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This is probably an extremely elementary question, and I am not sure if it is down to my lack of understanding of sheafification, or my lack of understanding of what it means for a right (respectively left) adjoint to preserve limits (respectively colimits).

Suppose I have sheaves of abelian groups $\mathcal{F}$ and $\mathcal{G}$. Say I want to show that the presheaf defined on open sets $U$ by $U \mapsto \mathcal{F}(U) \oplus \mathcal{G}(U)$ is itself a sheaf. I would like to do this using adjointness properties of sheafification and the forgetful functor. However, it seems to work the opposite to what I would expect. Is it correct that all I need to do is sheafify this presheaf, show that the resulting sheaf satisfies the universal property for direct sum (hence is a limit) in the category of sheaves, then apply the forgetful functor and claim that the result must be the original prehseaf?

My problem is that I know in general that limits play nice with sheafificaioin, not colimits. So say I had a family $\{ \mathcal{F}_{i} \}_{i \in I}$ of sheaves. Now suppose I defined a presheaf via the colimit $$ U \mapsto \lim_{\rightarrow} \mathcal{F}_{i}(U) $$ Since sheafification is a left adjoint, it preserves colimits. So why isn't the sheafificaton of this presheaf colimit simply the sheaf colimit, which would imply it is a sheaf - a 'fact" I know to be false. I seem to be understanding "preserves (co)limit" as the inverse of what it actually means in some sense. Why do we use the forgetful functor properties and not sheafification?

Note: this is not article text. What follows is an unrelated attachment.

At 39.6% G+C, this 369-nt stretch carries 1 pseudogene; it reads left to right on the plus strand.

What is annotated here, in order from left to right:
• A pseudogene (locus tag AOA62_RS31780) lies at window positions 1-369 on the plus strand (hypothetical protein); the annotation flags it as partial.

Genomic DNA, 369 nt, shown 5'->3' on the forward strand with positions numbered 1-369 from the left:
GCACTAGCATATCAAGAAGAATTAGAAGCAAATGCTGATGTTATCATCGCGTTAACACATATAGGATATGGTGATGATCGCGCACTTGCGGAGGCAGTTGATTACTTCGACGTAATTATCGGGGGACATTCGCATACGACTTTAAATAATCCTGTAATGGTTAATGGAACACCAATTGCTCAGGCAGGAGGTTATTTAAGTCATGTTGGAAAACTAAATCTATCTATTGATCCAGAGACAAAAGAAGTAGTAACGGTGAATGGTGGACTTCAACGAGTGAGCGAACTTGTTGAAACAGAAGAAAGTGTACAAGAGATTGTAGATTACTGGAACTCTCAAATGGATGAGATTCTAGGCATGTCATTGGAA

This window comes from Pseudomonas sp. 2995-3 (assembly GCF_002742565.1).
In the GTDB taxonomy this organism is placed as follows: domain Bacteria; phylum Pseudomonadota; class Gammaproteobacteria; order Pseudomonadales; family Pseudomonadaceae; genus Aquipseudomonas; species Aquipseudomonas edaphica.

I apologize if this is a poorly stated question, but I have some vague understanding, but I feel like I'm just not seeing it properly. Any explanation of these examples, or really any general comments would be appreciated.

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  • $\begingroup$ You should absolutely go through the exercise of proving that right/left adjoints preserve limits/colimits. You should prove it for various formulations of adjunction and (co)limits. This is a fundamental fact with which you should become intimately familiar. $\endgroup$ – Derek Elkins left SE Aug 7 '17 at 2:56
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Sheafification preserves colimits: that means that you can construct a colimit of sheaves by constructing the same colimit in presheaves, and then sheafifying. But this is not what you want to show in your example. The claim there is that the direct sum of presheaves is already a sheaf, without sheafifying, a subtlely but critically different claim.

If you want to use adjointness properties for this, then you need to observe that a direct sum is also a limit and prove that limits of sheaves (among presheaves) are still sheaves. If you assume that limits of sheaves exist, then this follows from the inclusion of sheaves into presheaves being right adjoint to sheafification. But to prove that such limits exist is a slightly tricky exercise-the general result is to prove that any fully faithful right adjoint creates limits, which is certainly worth proving or looking up.

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